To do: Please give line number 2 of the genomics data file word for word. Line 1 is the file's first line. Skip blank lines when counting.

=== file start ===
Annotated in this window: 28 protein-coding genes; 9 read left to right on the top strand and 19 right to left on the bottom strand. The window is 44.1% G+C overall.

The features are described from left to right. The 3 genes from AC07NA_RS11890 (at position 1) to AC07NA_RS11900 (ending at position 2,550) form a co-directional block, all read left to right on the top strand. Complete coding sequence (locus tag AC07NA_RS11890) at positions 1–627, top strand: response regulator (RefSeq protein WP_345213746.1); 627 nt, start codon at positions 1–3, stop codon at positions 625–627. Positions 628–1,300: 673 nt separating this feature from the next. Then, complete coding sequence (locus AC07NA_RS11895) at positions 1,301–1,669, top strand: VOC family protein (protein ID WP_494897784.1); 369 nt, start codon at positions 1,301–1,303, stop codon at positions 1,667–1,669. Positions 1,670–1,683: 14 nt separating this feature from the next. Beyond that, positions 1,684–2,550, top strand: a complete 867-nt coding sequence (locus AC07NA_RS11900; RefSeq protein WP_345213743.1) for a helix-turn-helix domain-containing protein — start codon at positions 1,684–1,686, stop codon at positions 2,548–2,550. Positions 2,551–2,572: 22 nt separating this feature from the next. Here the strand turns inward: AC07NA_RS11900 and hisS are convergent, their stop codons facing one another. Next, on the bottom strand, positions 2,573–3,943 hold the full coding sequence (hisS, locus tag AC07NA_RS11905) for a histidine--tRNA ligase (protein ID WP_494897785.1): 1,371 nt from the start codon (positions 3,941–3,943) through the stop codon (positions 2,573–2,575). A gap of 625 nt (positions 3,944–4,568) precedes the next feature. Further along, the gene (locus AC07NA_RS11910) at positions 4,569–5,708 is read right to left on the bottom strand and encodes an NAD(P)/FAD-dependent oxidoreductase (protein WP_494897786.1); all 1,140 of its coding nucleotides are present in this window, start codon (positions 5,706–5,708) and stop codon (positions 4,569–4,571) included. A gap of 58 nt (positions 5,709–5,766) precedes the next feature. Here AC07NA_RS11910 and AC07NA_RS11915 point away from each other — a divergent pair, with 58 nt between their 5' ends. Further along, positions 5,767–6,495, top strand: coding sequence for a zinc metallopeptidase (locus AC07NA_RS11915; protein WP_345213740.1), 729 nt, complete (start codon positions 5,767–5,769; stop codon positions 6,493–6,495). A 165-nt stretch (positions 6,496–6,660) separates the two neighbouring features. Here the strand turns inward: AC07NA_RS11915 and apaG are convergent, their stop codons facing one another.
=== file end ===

The features are described from left to right. The 3 genes from AC07NA_RS11890 (at position 1) to AC07NA_RS11900 (ending at position 2,550) form a co-directional block, all read left to right on the top strand. Complete coding sequence (locus tag AC07NA_RS11890) at positions 1–627, top strand: response regulator (RefSeq protein WP_345213746.1); 627 nt, start codon at positions 1–3, stop codon at positions 625–627. Positions 628–1,300: 673 nt separating this feature from the next. Then, complete coding sequence (locus AC07NA_RS11895) at positions 1,301–1,669, top strand: VOC family protein (protein ID WP_494897784.1); 369 nt, start codon at positions 1,301–1,303, stop codon at positions 1,667–1,669. Positions 1,670–1,683: 14 nt separating this feature from the next. Beyond that, positions 1,684–2,550, top strand: a complete 867-nt coding sequence (locus AC07NA_RS11900; RefSeq protein WP_345213743.1) for a helix-turn-helix domain-containing protein — start codon at positions 1,684–1,686, stop codon at positions 2,548–2,550. Positions 2,551–2,572: 22 nt separating this feature from the next. Here the strand turns inward: AC07NA_RS11900 and hisS are convergent, their stop codons facing one another. Next, on the bottom strand, positions 2,573–3,943 hold the full coding sequence (hisS, locus tag AC07NA_RS11905) for a histidine--tRNA ligase (protein ID WP_494897785.1): 1,371 nt from the start codon (positions 3,941–3,943) through the stop codon (positions 2,573–2,575). A gap of 625 nt (positions 3,944–4,568) precedes the next feature. Further along, the gene (locus AC07NA_RS11910) at positions 4,569–5,708 is read right to left on the bottom strand and encodes an NAD(P)/FAD-dependent oxidoreductase (protein WP_494897786.1); all 1,140 of its coding nucleotides are present in this window, start codon (positions 5,706–5,708) and stop codon (positions 4,569–4,571) included. A gap of 58 nt (positions 5,709–5,766) precedes the next feature. Here AC07NA_RS11910 and AC07NA_RS11915 point away from each other — a divergent pair, with 58 nt between their 5' ends. Further along, positions 5,767–6,495, top strand: coding sequence for a zinc metallopeptidase (locus AC07NA_RS11915; protein WP_345213740.1), 729 nt, complete (start codon positions 5,767–5,769; stop codon positions 6,493–6,495). A 165-nt stretch (positions 6,496–6,660) separates the two neighbouring features. Here the strand turns inward: AC07NA_RS11915 and apaG are convergent, their stop codons facing one another.